The less-discussed ramification of this legislation is that it would also make some of the most reliable methods of birth control illegal. An article in livescience.com points out the IUD, morning after pill and birth control pills all work to prevent pregnancy by making the uterus inhospitable to a fertilized egg. Under such law a woman who took birth control pills, “the morning after pill” or used an IUD could conceivably be prosecuted for murder.
The Life at Conception Act also states, “...nothing in this Act shall be construed to require the prosecution of any woman for the death of her unborn child.” Chillingly, nothing in this bill prohibits prosecution of women for the death of unborn children. This raises the question of whether a spontaneous abortion brought on by an unintentional act by the mother could also be prosecuted as murder.
In a telephone interview Secor said he supports the Affordable Care Act, Roe v. Wade, access to affordable birth control and federal funding for Planned Parenthood. In a letter stating positions, Secor writes: “Re: abortion: It is not the function of government to legislate morality. A politician is obligated to represent ALL the people. Thus he or she may not attempt to make personal religious or moral beliefs, whether his or of the majority of his constituents, and regardless of how strongly held, into federal law.”
Since conservative GOP legislators won control of many state legislatures and the House of Representatives in 2010, over 1,100 reproductive health and rights related provisions, including “personhood” laws, have been introduced. Most are designed to restrict women’s access to legal abortion and birth control. This legislation strikes at the economic well-being of American families. The loss of access to birth control and legal abortion could define the economic future of American families making this one of the most important economic issues for women and their families in the 2012 election.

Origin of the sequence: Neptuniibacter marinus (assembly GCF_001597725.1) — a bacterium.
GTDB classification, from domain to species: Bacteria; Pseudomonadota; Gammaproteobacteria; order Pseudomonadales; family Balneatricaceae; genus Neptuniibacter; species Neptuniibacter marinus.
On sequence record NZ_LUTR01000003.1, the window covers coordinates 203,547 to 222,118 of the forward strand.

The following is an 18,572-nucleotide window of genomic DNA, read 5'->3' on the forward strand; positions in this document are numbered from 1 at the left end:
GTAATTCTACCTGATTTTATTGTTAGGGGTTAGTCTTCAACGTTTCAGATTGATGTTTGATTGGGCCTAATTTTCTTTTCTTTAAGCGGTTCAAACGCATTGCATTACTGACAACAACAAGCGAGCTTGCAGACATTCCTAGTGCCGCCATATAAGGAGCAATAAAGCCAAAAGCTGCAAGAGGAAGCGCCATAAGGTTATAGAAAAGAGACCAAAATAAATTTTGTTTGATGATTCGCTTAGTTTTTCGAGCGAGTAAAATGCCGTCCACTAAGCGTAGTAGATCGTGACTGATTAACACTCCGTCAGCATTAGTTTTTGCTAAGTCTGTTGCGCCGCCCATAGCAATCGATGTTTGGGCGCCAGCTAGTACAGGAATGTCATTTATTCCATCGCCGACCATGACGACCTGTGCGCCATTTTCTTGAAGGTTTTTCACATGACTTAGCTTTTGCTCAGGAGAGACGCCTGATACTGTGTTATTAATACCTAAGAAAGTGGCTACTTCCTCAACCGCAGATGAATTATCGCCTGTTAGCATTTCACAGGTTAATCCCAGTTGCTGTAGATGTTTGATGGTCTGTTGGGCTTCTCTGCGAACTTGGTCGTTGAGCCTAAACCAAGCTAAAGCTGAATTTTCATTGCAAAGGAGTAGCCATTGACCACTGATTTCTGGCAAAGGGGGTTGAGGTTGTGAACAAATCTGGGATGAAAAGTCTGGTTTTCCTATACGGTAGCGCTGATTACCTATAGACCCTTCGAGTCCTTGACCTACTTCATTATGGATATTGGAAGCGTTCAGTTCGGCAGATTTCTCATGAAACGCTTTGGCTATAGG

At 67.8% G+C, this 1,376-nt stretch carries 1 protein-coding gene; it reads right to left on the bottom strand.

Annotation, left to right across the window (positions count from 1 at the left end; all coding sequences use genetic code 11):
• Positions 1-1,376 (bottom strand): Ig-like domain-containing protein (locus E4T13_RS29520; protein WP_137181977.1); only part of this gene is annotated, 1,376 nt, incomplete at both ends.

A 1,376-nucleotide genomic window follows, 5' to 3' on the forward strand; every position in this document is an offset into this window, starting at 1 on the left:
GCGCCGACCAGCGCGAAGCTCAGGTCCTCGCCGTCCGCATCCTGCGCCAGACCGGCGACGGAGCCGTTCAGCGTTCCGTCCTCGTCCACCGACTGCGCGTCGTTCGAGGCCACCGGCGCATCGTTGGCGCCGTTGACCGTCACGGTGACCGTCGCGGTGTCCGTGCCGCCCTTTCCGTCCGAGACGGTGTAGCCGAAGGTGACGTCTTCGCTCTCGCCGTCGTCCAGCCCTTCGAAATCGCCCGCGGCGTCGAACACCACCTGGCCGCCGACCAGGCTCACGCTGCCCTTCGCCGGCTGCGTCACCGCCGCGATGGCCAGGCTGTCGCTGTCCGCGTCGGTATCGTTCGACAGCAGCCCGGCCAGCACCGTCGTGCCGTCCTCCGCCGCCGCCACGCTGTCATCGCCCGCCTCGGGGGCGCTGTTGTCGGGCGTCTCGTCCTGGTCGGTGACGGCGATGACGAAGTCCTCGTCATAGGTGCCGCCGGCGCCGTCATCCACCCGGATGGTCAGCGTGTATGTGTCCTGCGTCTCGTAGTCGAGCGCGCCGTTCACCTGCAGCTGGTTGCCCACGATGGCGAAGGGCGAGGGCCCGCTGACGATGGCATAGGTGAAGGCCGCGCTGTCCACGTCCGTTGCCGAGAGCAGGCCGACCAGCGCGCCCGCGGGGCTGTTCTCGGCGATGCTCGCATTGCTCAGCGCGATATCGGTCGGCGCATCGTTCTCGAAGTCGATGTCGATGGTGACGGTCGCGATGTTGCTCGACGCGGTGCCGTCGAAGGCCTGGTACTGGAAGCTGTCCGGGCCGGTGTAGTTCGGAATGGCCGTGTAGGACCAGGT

According to NARAL, anti-abortion leadership in the House of Representatives declared blocking women’s access to legal abortion as a “top priority.” In 2011 the House voted on 8 anti-choice measures.
A report by the American Civil Liberties Union states attacks on women’s rights at the state and federal level include: restricting contraception, cutting off funding for Planned Parenthood, state-mandated medically unnecessary ultra sounds, abortion taxes, abortion waiting periods, forcing women who want birth control coverage to tell employers why and prohibiting insurance companies from including abortion coverage in health care policies.
While much of the world is moving to increase the economic security of its citizens by investing in family planning, conservative American legislators have been working to dismantle established law which has made economic security possible for millions of American women. Laws to restrict access to family planning and eliminate access to birth control and legal abortion in the United States have been introduced in every state and the House of Representatives.
Law such as Hunter’s HR 374, Life at Conception Act would throw women back into the 1950s. A woman’s ability to plan her education, her career, her family and her life would be unalterably interrupted by such legislation. Each woman’s family would be similarly impacted.
The David-and-Goliath race between Secor and Hunter is an interesting study in contrasts between big money and small donations; between right wing conservative policy and progressive policy. It is representative of ideological battles playing out across the nation. The 2012 election will determine policy which will govern the economic future of millions of American families. Continued access to reliable birth control and abortion often decide women’s level of education and earning potential. These are critical factors in determining not only future financial well-being of women, but the financial security of American families.
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GOP war on women becomes war on families… http://www.allvoices.com/contributed-news/12939214-gop-war-on-women-becomes-war-on-families-personhood-law-and-morality